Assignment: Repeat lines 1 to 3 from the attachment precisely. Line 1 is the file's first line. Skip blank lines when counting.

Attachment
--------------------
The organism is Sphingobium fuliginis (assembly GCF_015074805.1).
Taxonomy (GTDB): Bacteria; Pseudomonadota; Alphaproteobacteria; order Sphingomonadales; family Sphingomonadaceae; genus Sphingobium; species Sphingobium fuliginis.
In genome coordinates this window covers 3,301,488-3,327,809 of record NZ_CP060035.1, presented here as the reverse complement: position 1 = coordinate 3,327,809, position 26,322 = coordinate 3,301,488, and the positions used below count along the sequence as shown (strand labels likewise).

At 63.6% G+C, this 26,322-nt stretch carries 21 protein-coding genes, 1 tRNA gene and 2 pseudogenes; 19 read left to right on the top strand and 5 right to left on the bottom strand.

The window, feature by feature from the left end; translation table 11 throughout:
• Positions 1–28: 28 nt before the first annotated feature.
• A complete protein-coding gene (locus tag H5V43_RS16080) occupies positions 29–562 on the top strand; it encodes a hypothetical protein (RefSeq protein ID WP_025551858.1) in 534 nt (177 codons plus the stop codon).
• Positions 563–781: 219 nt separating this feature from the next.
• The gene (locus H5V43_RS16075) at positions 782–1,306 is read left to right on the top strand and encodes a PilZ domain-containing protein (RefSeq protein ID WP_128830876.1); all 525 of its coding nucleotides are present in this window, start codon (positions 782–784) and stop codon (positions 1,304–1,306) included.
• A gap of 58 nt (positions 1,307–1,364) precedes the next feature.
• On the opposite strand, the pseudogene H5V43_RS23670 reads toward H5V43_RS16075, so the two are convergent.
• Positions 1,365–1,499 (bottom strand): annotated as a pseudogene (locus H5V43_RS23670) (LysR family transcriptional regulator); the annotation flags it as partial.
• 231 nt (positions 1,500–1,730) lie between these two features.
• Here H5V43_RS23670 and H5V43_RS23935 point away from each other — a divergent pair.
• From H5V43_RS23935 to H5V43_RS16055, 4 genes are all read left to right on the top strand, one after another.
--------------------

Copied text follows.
The organism is Sphingobium fuliginis (assembly GCF_015074805.1).
Taxonomy (GTDB): Bacteria; Pseudomonadota; Alphaproteobacteria; order Sphingomonadales; family Sphingomonadaceae; genus Sphingobium; species Sphingobium fuliginis.
In genome coordinates this window covers 3,301,488-3,327,809 of record NZ_CP060035.1, presented here as the reverse complement: position 1 = coordinate 3,327,809, position 26,322 = coordinate 3,301,488, and the positions used below count along the sequence as shown (strand labels likewise).